Whenever I have the chance of opening my eyes underwater without the benefits of wearing some form of eyewear, say goggles or diving masks, the first question that inadvertably materialise inside my head is, more often than not, “what am I going to do to prevent myself from being drowned” rather than that “will I drown”, which incidentally is a thought that I do not really relish much.
Fortunately, each human being has self preservation instincts which are genetically programmed into the body at birth. These instincts serve to protect the human body automatically without conscious effort and intervention in times of peril. In cases where a human body, particularly the face, is unwittingly subjected to a medium foreign to the natural environment, say a large body of water, the mammalian diving reflex kicks in.
As the name suggests, the mammalian diving reflex is is found in all mammals, but especially in marine mammals like whales and seals. In the case of the human being, this reflex puts the human body into a sort of energy saving mode whose aim is to maximize the time that the human body can be spent under water. For marine mammals, this diving reflex is obviously rather important since they live the greater part of their lives in frigid water itself, especially the whales. For mammels like human beings, the reflex is presumably triggered so that the person could indulge in swimming extensive distances for the purpose of exercise, or perhaps to do something useful in an effort to prevent himself from drowning after suffering shock from his inability to climatise fast enough with the foreign environment he is in because he just has to open his eyes under water.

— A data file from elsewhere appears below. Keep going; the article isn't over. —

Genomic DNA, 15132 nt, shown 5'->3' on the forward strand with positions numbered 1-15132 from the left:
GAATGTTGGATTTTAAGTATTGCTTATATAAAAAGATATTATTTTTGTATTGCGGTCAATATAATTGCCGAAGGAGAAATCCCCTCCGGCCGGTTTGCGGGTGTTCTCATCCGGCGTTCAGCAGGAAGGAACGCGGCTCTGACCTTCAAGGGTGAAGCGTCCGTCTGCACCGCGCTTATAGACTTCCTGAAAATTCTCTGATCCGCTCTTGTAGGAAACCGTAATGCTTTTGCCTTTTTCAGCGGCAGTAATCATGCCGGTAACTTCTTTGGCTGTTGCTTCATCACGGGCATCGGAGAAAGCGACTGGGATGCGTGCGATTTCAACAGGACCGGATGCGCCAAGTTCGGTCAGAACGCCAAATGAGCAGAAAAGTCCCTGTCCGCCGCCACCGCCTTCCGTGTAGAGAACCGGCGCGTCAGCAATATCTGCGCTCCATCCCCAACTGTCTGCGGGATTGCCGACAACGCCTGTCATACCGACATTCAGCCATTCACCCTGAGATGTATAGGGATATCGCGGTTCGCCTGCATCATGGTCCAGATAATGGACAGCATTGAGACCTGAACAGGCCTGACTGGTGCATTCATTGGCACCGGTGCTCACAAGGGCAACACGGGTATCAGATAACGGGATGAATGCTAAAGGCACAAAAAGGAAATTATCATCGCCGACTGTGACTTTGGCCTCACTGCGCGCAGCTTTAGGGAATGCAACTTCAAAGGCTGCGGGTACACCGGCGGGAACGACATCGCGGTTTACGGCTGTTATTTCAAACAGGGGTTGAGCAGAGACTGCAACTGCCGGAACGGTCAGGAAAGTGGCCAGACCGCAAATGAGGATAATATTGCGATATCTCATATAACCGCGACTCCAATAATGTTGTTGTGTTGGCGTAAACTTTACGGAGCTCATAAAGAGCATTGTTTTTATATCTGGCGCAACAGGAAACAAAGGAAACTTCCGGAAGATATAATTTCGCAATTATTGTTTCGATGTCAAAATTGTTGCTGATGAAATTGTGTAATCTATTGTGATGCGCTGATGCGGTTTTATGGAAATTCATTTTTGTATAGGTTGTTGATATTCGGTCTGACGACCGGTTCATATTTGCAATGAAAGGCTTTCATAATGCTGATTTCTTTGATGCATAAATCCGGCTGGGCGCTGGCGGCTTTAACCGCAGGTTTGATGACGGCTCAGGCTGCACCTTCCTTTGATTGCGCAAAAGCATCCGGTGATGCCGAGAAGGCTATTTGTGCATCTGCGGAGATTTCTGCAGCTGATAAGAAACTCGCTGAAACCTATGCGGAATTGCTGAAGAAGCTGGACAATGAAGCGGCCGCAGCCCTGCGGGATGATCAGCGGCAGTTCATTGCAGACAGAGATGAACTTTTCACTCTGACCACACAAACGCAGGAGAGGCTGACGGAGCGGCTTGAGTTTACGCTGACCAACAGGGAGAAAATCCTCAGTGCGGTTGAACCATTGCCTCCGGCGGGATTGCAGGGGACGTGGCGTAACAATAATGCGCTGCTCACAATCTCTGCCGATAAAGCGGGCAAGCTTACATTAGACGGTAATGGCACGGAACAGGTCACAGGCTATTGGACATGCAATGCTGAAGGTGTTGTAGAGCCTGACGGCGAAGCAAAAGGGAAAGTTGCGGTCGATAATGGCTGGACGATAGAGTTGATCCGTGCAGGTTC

The mammalian diving reflex is generally larger in cold water than in warm water, and includes three factors:
1. Bradycardia, a reduction in the heart rate of up to 50% in human beings;
2. Peripheral vasoconstriction, the restriction of the blood flow to the extremities to increase the blood and oxygen supply to the vital organs, especially the brain;
3. Blood shift, the shifting of blood to the thoracic cavity, which refers to the chest between the diaphragm and the neck to avoid the collapsing of the lungs under higher pressure during deeper dives.
In addition to the above, the same reflex also prevents an unconscious person from actually breathing underwater. As a result of the above, both a conscious and an unconscious person can survive longer without oxygen under water than in a comparable situation on dry land. In this case, the consious person will then have some time to ponder over the question “what am I going to do to prevent myself from being drowned”. As for the unconscious person, he will just have to find some way to wake up himself, otherwise, he should be pondering over the question “will I drown”.